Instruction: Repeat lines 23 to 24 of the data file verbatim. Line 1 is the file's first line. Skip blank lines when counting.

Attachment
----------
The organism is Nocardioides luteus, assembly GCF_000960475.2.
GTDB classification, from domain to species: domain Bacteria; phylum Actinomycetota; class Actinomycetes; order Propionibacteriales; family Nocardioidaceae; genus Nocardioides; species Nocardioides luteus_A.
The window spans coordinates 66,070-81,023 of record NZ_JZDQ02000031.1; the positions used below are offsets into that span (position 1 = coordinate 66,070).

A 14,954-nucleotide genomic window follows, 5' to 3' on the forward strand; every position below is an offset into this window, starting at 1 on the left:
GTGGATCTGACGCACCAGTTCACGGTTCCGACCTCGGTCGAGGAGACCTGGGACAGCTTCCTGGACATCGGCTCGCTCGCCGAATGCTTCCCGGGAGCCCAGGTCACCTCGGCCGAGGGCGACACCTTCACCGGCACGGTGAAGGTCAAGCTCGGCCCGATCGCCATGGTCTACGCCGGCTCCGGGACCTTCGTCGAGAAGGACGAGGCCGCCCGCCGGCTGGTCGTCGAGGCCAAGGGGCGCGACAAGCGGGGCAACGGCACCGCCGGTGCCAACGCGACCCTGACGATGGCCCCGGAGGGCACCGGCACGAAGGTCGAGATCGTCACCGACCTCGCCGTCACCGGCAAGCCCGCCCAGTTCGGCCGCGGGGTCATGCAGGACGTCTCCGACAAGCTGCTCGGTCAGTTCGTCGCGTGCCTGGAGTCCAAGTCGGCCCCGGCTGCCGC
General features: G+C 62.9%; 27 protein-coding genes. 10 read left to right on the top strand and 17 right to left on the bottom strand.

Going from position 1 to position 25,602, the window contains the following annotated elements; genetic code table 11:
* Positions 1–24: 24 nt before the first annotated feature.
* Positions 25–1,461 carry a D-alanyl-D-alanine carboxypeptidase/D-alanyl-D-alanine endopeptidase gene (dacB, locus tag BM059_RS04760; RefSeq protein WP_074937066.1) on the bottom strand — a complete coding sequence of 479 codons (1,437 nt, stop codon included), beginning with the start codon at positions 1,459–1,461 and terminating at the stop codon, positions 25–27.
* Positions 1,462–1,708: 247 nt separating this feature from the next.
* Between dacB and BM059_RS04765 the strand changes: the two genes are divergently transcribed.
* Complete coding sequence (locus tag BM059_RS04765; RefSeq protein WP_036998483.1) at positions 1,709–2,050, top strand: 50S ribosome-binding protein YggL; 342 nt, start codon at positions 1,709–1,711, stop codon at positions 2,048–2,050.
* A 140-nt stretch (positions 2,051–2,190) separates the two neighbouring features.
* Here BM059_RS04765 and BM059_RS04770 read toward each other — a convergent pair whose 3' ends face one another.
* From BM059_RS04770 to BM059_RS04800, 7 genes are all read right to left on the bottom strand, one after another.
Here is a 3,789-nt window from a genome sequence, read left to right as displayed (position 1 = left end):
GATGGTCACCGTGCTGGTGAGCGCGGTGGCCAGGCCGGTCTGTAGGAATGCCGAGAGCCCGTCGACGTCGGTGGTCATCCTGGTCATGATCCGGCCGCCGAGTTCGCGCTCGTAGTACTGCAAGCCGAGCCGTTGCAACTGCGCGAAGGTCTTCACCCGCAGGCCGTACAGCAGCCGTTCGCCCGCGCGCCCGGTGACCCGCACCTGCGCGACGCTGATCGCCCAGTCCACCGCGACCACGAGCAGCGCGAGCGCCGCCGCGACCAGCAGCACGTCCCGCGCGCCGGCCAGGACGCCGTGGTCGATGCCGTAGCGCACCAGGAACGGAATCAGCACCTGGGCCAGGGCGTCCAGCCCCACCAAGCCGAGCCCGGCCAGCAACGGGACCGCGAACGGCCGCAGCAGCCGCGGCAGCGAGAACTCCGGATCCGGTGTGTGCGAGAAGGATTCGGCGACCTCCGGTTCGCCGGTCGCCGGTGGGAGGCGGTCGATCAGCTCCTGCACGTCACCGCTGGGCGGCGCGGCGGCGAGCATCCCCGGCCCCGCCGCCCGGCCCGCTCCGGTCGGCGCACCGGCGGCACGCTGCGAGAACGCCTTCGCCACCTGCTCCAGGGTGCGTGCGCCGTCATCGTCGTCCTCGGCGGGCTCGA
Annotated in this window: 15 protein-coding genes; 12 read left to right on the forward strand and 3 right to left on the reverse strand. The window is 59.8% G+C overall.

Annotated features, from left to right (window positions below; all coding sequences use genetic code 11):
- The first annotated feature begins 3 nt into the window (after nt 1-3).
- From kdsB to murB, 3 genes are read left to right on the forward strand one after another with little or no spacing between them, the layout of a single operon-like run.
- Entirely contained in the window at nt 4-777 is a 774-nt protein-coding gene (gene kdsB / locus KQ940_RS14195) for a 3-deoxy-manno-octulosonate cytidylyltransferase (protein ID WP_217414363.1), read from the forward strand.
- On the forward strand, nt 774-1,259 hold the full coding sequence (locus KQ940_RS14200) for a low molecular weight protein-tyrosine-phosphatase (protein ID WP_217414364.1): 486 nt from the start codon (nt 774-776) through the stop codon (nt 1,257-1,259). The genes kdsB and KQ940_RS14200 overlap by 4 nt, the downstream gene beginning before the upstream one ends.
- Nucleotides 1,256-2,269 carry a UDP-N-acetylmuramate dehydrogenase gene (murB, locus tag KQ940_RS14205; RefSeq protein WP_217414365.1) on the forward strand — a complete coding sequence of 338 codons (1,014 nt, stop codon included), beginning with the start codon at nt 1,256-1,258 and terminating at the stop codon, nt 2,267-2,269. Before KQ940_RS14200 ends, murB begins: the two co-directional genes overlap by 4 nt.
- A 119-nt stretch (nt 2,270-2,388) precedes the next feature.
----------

- On the forward strand, nt 774-1,259 hold the full coding sequence (locus KQ940_RS14200) for a low molecular weight protein-tyrosine-phosphatase (protein ID WP_217414364.1): 486 nt from the start codon (nt 774-776) through the stop codon (nt 1,257-1,259). The genes kdsB and KQ940_RS14200 overlap by 4 nt, the downstream gene beginning before the upstream one ends.
- Nucleotides 1,256-2,269 carry a UDP-N-acetylmuramate dehydrogenase gene (murB, locus tag KQ940_RS14205; RefSeq protein WP_217414365.1) on the forward strand — a complete coding sequence of 338 codons (1,014 nt, stop codon included), beginning with the start codon at nt 1,256-1,258 and terminating at the stop codon, nt 2,267-2,269. Before KQ940_RS14200 ends, murB begins: the two co-directional genes overlap by 4 nt.